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The Castle and the Uncompleted Flag: A Child’s Picture and Nationality

Yesterday, while he was off sick from school, my oldest nephew, aged seven, made a picture which he had already made once before. The picture was of a castle consisting of three parts – two towers and a main section. The main section had turrets and a door (the towers had no turrets). The outline of the castle was filled in with a number of flags from around the world, which the boy had looked up himself on the internet to copy (his birthday present from a short while back was a tablet laptop).

Now, the child had spent a great deal of time on this drawing, so it was not without significance for him. When he finished, he proudly displayed it to me and then went through naming all the countries represented by the flags. He had a perfect recall of which flag was from which country and he displayed a fine memory for his age.

Today, I looked at the picture in more detail, with all my experience of art and the visual, a subject which is of deep academic interest to me. The first significant object seemed to be the castle. Now, the castle was acting as a ‘frame’ or overall structure in which all of the flags of the world were contained. Here, it is worthwhile remarking on the threefold division of the castle into the main section and the two towers on the left and right. What was the significance of the number three in the composition and how was this related to the concept of the castle? This association was lost in the translation – I, at any rate, could not think of anything other than the significance of the number three in mythology and religion, for example in the notion of the holy trinity (and note the significance of the number three in psychoanalysis itself). Yet the child was too young to have come upon the ubiquity of the number three in narrative discourse (although he has read The Three Little Pigs, for example).

The question then remained, what of the structuring device of the castle and its frame? The child had experience of building sandcastles on the beach – perhaps they represented order itself: an imposition of architectural order on the sand, or the earth. More speculatively, perhaps, the castle represented the self and the child identified with the castle as himself. Here, one could add that castles have kings and princes as their owners. Perhaps there was an implicit association with the king of the castle or the prince. Maybe the castle represented the concept of ‘home’, the king or prince’s home. Without the further associations of the child, further speculation was unjustified.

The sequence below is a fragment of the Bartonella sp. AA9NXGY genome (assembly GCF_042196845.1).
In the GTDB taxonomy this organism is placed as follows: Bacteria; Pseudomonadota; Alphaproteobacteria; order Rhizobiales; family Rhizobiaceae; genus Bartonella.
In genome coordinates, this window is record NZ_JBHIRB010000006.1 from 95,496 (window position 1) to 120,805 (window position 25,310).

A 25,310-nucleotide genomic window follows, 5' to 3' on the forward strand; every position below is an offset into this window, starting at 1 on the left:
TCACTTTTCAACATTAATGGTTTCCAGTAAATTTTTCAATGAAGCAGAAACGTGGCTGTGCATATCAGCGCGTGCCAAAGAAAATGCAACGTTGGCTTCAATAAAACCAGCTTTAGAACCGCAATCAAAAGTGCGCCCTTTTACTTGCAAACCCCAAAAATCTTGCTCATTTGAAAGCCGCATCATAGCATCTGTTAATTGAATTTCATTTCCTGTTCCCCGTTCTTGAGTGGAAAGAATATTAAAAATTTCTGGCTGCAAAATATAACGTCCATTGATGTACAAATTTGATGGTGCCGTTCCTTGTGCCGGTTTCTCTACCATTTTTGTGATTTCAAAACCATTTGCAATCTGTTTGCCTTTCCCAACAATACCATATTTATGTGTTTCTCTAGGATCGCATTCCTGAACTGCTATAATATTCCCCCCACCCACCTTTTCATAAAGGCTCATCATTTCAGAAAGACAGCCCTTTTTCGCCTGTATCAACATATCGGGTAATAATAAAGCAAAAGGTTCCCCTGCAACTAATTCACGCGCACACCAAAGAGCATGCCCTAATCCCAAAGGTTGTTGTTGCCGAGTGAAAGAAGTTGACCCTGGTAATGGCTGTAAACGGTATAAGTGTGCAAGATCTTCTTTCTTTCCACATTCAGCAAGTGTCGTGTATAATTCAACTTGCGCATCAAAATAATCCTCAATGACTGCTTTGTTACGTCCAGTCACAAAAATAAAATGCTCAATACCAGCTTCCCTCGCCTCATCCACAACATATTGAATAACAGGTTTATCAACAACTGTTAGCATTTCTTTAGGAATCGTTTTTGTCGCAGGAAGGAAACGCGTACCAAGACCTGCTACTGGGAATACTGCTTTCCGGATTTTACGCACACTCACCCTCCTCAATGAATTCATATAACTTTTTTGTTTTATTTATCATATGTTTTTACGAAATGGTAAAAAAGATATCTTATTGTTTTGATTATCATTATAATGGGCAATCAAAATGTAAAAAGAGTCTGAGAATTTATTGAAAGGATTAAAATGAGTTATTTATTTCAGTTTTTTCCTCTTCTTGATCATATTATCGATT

Now came the significance of the flags. Here it is worth noting that there were no structuring concepts such as symmetry in composition: on the towers, for example, there were different numbers of flags in a column. In the middle of the composition, there were no columns, but rather a haphazard design of flags. There didn’t appear to be any apparent order of flags: England, Great Britain and India, the three privileged sites of personal identity, didn’t figure in any special relation to the castle or the other flags.

The one clue as to significance was in a small, but repeated detail: the drawing of the flag of Great Britain. In both the pictures, the same incompleteness was performed. The red lines of the flag had been drawn in, but the colour blue had not been coloured in, nor had the white stripes been drawn. Yet the child had been satisfied that the picture was finished in both cases, and had abandoned it with finality.

Now, what was the significance of this incomplete colouring? One could suggest that the flag of Great Britain was the hardest to represent in technical terms, therefore the child had merely abandoned the effort. Yet I do not think this is the case. He had laboured for some time on the composition: why would he abandon the effort for a flag which represented his own identity and home? If the castle really represented the concept of home, and the flags were being related to this concept, then, why was Great Britain’s flag left unrepresented?

If the child’s drawing is seen to be a reflection of the simple view that nationalism is somehow natural, that nations are naturally our homes, and attempts to put this naturalisation into the act of representation: i.e. that the world is naturally divided into nations and homes, the unrepresented flag could be a symbol of unconscious hostility to this idea. Or, on another reading, the unfinished flag could represent its special nature: it is not just another picture in the frame, but is unique with all the connotations and meanings attached to it and the concept of home, and therefore belongs to another order than the realm of the mere visual and the representable. Perhaps it is too complicated, too unique.

If an image produced at the age of seven is thus so hard to interpret, especially in its relation to nationalism and identity, then how much harder is it to interpret the images produced by adults, with even more abstract principles? The world of the image is a complicated world. I don’t think we have yet come to terms with the complexity of ourselves and our images.



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